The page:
Site icon Jake Ludington

Musa – The Warrior (NR) 2001

Director: Sung-su Kim
Studio: Tai Seng Entertainment
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If Homer had been Korean, he might have written a story like Musa instead of The Odessey. Musa is, to my Western-socialized mind at least, a Greek tragedy played out as a group of Korean delegates find themselves banished to the deserts of China after attempting a diplomatic meeting with Ming rulers in 1375 China. The surviving members of the Korean envoy journey for home with little hope, only to have their plans derailed on a mission to rescue a Ming princess from her Yuan captors and deliver her to safety. The plot is admittedly underdeveloped, which is apparently in part due to a serious hack job to the movie done between the theatrical release and the later DVD release. Visually, this is one of the most gorgeous movies on any screen in recent memory. Shots are framed with outstanding precision and the lighting is superb. Fight scenes are a bit to real for the stomach at times, with some over-the-top battle imagery that appears a little too real, but if you can get past the gruesome nature of the battles, they are staged with precision that spoils the CGI rendered effects of Hollywood epics like The Lord of the Rings. Crouching Tiger and Hero both tell a more cohesive story, but Musa, starring Zhang Ziyi of Crouching Tiger fame, should be at the top of the watch list for any fan of Chinese cinema. My only real gripe about the DVD being that many of the subtitles moved way to fast to both watch the film and catch the dialog.


http://jakeludington.com/musathewarrior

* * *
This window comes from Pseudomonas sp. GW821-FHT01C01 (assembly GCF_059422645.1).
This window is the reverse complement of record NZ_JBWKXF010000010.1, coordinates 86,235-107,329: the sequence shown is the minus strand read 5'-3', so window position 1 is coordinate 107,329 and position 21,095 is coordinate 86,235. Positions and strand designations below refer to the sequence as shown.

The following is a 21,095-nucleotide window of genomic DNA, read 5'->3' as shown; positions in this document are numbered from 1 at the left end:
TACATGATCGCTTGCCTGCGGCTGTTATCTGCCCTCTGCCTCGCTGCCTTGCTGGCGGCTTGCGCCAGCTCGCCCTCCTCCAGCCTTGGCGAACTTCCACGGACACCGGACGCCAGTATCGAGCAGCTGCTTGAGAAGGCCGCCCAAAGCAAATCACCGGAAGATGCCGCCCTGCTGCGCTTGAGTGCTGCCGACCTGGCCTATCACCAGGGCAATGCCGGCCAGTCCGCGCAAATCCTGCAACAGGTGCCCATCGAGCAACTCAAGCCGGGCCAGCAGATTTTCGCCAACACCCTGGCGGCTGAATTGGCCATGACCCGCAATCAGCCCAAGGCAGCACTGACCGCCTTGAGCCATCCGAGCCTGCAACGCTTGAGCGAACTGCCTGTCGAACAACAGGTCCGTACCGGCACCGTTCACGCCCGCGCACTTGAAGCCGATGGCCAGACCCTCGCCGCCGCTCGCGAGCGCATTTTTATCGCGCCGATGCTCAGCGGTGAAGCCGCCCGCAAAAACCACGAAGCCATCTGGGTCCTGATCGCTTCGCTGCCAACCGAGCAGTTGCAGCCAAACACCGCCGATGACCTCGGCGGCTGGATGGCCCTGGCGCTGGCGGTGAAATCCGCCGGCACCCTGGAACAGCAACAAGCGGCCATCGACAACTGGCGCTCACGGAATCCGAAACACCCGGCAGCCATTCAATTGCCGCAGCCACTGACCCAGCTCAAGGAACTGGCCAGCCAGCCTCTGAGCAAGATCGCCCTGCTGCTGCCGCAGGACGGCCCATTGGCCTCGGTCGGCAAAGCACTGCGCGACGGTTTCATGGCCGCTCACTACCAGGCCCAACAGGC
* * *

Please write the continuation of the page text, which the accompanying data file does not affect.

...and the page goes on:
If Homer had been Korean, he might have written a story like Musa instead of The Odessey. Musa is, to my Western-socialized mind at least, a Greek tragedy played out as a group of Korean delegates find themselves banished to the deserts of China after attempting a diplomatic meeting with Ming rulers in 1375 China. The surviving members of the Korean envoy journey for home with little hope, only to have their plans derailed on a mission to rescue a Ming princess from her Yuan captors and deliver her to safety. The plot is admittedly underdeveloped, which is apparently in part due to a serious hack job to the movie done between the theatrical release and the later DVD release. Visually, this is one of the most gorgeous movies on any screen in recent memory. Shots are framed with outstanding precision and the lighting is superb. Fight scenes are a bit to real for the stomach at times, with some over-the-top battle imagery that appears a little too real, but if you can get past the gruesome nature of the battles, they are staged with precision that spoils the CGI rendered effects of Hollywood epics like The Lord of the Rings. Crouching Tiger and Hero both tell a more cohesive story, but Musa, starring Zhang Ziyi of Crouching Tiger fame, should be at the top of the watch list for any fan of Chinese cinema. My only real gripe about the DVD being that many of the subtitles moved way to fast to both watch the film and catch the dialog.

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